Part one: Day one:
Several of us from Taupaki School attended the Singularity Summit in Christchurch recently. This is the first in a couple of blog posts exploring my notes and reflections from the three days. I am still processing a lot of this and what it means for Education and our future, so these are just my ‘initial thinkings’
The first day was set aside for speakers to introduce some important concepts in order for the attendees to be able to get their heads around the impeding cascade of content that was to come in the following days.
The first concept was this idea of exponential change, which in this context, refers to the idea that the world is changing at a far greater rate than ever before. In fact Kurzweil suggests that the 21st century will achieve 1,000 times the progress of the 20th century. This is all because of a thing called the Law of Accelerating Returns. An example of this is computing power doubling every year and halving in price. This opens up a whole new world of possibilities.
This is a concept that humans find really hard to get their head around and the graph explains why. Simply put we humans think linearly not exponentially. This lures us into a false sense of the speed of change. It always feels like we are in that spot labeled ‘present day’ and from that viewpoint change looks liner. Check out the Wait But Why blog post for more information.
My first takeaway had hit – I really had no idea, none, about how to be responsive to that rate of change or how to raise my consciousness of it. Lucky the next few days offered some content for comfort.
One of my favorite speakers was Tiago Mattos who talked about Abundance and Scarcity models. Which, in short, mean you either have a belief that there are not enough resources for everyone (Scarcity) or you believe that there are enough resources to go around (Abundance mindset). I wonder if we talked to our students, children and co-workers about changing our mindsets from a scarcity mindset to an abundance mindset, how that might change our approach to our interactions, behaviours and mental models around building products.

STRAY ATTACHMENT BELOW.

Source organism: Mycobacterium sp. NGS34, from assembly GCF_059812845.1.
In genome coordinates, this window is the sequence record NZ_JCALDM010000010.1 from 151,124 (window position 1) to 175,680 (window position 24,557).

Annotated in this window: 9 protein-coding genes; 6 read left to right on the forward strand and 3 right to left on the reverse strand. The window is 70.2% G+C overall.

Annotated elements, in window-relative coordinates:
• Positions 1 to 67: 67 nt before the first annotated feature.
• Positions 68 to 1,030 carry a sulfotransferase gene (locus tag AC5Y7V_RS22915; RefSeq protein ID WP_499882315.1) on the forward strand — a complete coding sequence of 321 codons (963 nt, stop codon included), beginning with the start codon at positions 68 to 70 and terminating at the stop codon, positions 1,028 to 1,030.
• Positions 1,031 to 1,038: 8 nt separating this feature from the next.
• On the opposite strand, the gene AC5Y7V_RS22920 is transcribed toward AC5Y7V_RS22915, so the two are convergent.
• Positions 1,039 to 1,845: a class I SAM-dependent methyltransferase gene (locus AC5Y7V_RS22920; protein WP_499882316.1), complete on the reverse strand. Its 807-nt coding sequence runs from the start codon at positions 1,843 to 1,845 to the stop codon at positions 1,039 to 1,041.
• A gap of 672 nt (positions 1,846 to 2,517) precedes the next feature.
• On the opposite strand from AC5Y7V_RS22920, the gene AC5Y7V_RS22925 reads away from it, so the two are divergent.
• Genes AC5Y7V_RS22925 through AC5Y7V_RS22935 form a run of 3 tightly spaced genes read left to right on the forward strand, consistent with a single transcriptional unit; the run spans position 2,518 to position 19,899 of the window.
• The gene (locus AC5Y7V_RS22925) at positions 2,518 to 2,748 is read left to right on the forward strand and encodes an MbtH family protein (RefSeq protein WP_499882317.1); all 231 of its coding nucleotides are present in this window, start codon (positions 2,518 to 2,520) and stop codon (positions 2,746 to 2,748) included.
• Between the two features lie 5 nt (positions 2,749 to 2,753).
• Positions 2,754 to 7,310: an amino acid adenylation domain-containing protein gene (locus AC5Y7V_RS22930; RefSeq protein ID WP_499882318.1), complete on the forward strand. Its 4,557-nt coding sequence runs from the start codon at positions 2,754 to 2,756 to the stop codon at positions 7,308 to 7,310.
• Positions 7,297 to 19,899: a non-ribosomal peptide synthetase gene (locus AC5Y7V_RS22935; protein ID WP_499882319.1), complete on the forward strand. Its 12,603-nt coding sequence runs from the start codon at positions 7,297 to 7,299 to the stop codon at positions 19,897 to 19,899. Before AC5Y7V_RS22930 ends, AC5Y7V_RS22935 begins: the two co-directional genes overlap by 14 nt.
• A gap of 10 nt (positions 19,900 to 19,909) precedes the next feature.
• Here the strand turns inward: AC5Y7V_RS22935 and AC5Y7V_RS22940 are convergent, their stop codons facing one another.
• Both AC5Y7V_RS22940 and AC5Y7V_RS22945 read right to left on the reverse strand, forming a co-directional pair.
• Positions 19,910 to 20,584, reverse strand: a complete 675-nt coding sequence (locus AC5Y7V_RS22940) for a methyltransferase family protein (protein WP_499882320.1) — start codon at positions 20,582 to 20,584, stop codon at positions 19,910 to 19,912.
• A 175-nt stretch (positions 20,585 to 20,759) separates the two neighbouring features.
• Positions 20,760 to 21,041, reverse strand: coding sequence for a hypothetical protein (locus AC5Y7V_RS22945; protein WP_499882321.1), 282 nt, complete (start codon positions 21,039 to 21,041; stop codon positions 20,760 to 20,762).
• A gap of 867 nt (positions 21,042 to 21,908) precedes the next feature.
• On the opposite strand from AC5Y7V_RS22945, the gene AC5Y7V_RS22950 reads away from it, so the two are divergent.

All we know is capitalism, I thought this could be a really nice framework to build an alternative where ‘I’ becomes ‘we’ we work together, we are great, we achieved this together.
Tiago offered a continuum of ways of being:
- Depriving humanity – The Dementor approach to life
- Apathetic – Everything sucks
- Lone Warrior – Egocentric (gets things done, but on their own)
- Tribal pride – (our company is great)
- Innocent wonderment – (we are all great). I am wondering how this mindset might map onto complexity theory, in terms of influencing how people interact within systems with each other – much more thinking here for me to do….
David Roberts talked about disruption and I think it was one of the most important talks because he clarified for me what disruption meant. I had felt a bit uncomfortable with the term for a while after hearing a lot of talk like “we need to disrupt education” as if it were an ointment that we apply to all the broken areas of education.
David used the spice trade as an example of how disruption works. The spice trade was a booming industry and spices were worth more than gold due to their popularity in preserving food (we know they don’t, they just make rotten food taste better – but they did not know that then). Along comes Frederick Tudor who invented the first insulated warehouse and completely disrupted the spice industry. He didn’t intend to he was just experimenting with putting ice into a wooden crate and shipping it around the world.
No one in the spice trade made it into the ice trade. Just let that sink in. Disruption is unlikely to come from the industry you are in and you won’t see it coming.
So ask yourself this question: As educators what are we in the business of? What industry are we really in?
And prepare: In my view one of the best ways to prepare is to be agile enough to pivot when disruption happens.
And Remember: Innovation is doing the same thing better. Invention is making new things. Disruption is doing new things that make old thing obsolete.
Click here for the next blog post on the Singularity Summit exploring Artificial intelligence, Security, Education and the So Whats?